published Saturday, May 28th, 2011

Why the U.N. doesn’t work

Suppose the leaders of every nation on Earth were well-intended and sincerely sought the best for their people. That’s an impossible ideal, of course, but just say for the sake of argument that it were true.

Even under those circumstances, an international organization such as the U.N. would be of extremely limited value. That’s because even rightly motivated leaders and countries often have very different priorities and goals. So trying to get them to agree on a particular course of action can be a bit like “herding cats.”

Unfortunately, we live in a world of nations with leaders who in many cases are not rightly motivated. Some plunder their citizens’ wealth either through graft or confiscatory taxes. Others oppress their people through violence or unjust imprisonment.

One such nation is Communist North Korea. It cruelly denies its people the most basic liberties, sending many to what amount to concentration camps and killing others for the slightest perceived infractions.

It is hard to know just what the United States or any nation can do to promote freedom in North Korea. The country is believed, after all, to have nuclear weapons — in large part because of ineffective U.N. oversight that failed to keep North Korea from developing such weapons.

Sadly, we saw the U.N.’s ineffectiveness once again in a recent attempt to confront North Korea over its nuclear weapons program. The U.N. compiled a report on the country’s violations of sanctions related to nuclear weapons. But when the time came to rebuke North Korea, its ally, Communist China, simply forbade the release of the U.N. report.

That is a big part of the trouble with the U.N. Even dictatorial countries have a say over what actions the world body will take. So North Korea, perhaps the most despicable regime on Earth, is getting a pass.

That is another reminder that the United States should never put its faith in the U.N.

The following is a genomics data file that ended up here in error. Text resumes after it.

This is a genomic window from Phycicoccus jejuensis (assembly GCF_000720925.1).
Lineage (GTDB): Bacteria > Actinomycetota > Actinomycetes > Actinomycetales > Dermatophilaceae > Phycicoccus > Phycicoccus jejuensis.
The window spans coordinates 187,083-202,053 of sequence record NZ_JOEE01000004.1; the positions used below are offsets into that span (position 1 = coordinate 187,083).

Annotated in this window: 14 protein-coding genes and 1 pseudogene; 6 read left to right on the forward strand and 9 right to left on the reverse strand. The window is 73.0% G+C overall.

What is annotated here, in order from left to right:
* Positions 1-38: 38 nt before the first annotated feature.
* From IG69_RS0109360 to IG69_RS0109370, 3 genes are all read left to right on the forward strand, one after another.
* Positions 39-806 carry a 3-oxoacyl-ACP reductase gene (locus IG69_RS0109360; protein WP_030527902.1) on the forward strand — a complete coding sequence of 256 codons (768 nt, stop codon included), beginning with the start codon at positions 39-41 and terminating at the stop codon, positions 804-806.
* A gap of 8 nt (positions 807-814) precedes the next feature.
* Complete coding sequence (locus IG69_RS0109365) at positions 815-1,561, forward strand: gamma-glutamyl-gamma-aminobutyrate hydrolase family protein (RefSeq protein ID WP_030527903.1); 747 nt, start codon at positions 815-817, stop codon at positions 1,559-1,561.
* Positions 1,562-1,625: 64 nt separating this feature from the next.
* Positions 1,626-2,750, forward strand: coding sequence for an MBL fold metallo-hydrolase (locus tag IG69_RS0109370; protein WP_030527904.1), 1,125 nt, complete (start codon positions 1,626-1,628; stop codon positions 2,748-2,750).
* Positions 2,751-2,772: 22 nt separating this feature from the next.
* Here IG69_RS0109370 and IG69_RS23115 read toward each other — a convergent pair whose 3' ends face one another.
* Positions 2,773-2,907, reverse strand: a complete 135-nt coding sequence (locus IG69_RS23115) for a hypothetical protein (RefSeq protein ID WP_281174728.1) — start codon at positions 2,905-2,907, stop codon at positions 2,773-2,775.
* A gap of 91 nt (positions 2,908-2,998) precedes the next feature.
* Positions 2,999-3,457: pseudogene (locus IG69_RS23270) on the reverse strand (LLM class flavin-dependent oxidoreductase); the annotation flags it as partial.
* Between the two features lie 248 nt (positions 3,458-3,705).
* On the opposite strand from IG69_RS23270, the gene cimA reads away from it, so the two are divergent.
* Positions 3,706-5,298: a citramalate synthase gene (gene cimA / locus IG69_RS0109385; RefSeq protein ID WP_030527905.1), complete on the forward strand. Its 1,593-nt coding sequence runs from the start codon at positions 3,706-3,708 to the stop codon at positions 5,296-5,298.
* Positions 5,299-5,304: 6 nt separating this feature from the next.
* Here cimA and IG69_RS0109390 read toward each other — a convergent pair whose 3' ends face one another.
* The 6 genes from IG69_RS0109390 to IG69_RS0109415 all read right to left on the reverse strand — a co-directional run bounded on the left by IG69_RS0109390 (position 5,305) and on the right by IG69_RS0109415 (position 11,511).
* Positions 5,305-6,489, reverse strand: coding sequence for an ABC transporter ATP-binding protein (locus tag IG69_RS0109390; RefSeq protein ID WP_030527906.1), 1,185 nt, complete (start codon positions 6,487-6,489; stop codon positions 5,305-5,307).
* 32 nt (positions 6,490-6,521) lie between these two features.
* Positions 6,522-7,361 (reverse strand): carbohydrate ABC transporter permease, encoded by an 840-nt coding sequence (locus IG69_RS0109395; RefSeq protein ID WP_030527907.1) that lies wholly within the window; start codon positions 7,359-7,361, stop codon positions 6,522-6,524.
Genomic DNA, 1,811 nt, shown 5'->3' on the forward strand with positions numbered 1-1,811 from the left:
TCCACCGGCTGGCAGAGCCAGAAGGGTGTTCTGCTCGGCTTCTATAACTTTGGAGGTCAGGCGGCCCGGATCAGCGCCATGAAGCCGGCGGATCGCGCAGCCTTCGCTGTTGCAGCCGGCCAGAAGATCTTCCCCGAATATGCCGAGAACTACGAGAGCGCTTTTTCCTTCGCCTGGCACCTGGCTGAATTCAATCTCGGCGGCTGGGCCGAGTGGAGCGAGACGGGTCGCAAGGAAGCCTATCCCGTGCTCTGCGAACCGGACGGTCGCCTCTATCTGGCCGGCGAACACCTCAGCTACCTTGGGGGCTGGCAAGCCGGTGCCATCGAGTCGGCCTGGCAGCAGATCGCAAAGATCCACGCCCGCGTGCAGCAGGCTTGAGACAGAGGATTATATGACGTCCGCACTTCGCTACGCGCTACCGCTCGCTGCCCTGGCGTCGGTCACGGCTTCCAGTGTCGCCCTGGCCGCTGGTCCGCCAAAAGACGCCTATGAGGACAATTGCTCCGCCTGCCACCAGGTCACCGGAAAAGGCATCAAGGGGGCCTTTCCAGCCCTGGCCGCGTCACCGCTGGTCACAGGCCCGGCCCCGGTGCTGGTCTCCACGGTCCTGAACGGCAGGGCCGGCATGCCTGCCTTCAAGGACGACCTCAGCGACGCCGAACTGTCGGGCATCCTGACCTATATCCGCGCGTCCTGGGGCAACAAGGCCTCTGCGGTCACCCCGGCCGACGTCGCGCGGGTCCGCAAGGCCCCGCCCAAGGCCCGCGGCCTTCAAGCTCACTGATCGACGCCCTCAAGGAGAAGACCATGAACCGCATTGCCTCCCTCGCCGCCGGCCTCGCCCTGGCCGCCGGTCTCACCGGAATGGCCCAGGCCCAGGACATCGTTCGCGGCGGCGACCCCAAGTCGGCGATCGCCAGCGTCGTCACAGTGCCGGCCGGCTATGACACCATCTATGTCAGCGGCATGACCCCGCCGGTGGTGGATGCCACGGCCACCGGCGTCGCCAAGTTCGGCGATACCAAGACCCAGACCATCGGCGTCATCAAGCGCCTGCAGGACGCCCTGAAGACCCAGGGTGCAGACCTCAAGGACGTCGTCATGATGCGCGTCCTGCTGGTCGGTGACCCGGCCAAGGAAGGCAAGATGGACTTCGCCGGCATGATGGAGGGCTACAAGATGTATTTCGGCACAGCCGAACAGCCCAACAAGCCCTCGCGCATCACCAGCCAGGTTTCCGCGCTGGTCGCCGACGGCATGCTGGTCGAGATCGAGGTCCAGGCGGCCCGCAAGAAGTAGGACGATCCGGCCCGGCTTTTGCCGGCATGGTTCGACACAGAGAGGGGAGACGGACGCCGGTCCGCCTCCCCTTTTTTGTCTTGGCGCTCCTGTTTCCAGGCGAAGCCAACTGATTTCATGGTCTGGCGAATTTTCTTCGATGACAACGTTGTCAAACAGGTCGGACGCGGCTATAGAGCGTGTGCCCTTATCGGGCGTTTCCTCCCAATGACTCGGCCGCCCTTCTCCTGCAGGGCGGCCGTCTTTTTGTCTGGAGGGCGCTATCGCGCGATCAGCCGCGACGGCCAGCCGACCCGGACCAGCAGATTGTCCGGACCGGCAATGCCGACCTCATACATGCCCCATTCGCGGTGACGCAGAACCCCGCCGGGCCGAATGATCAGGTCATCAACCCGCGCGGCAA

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nucanuck said...

Yes, we in the US liked the UN better when we had absolute vote control through aligned countries that wouldn't dare vote against the US.

Today, the US is still powerful, but votes may not be there for our every whim.

May 28, 2011 at 10:12 a.m.
Livn4life said...

Our votes or our control is not the point of this article. So Nucnauck what is yours, more anti-US perspective?

May 28, 2011 at 4:18 p.m.
nucanuck said...


The article was a petty rant against the UN...almost pointless.

My point was/is that the UN is now run on democratic majority principles that the NFP editor seems to find objectionable. The UN is no longer an extension of US policy.

And your asinine remark...what was the point of that?

May 28, 2011 at 6:49 p.m.
GeorgiaRebel said...

The Security Council still has the same framework as in the past. The US or any permanent member of the Council can veto anything brought before it. This is what China did with the recent report. It has nothing to do with democracy, but with a single country exerting its influence over other countries.

A petty rant against the UN vs a petty rant against the TFP. Neither is very impressive.

May 29, 2011 at 12:10 a.m.
nucanuck said...


Yours is the only reference to the Security Council, which has always operated with its own form of "democracy". My reference was that the US can no longer get an automatic majority vote in the UN General assenbly.

That one country, be it China or the US, may block any vote in the Security Council is not in dispute.

And you are right, this whole discussion is a bit petty.

May 29, 2011 at 12:29 a.m.
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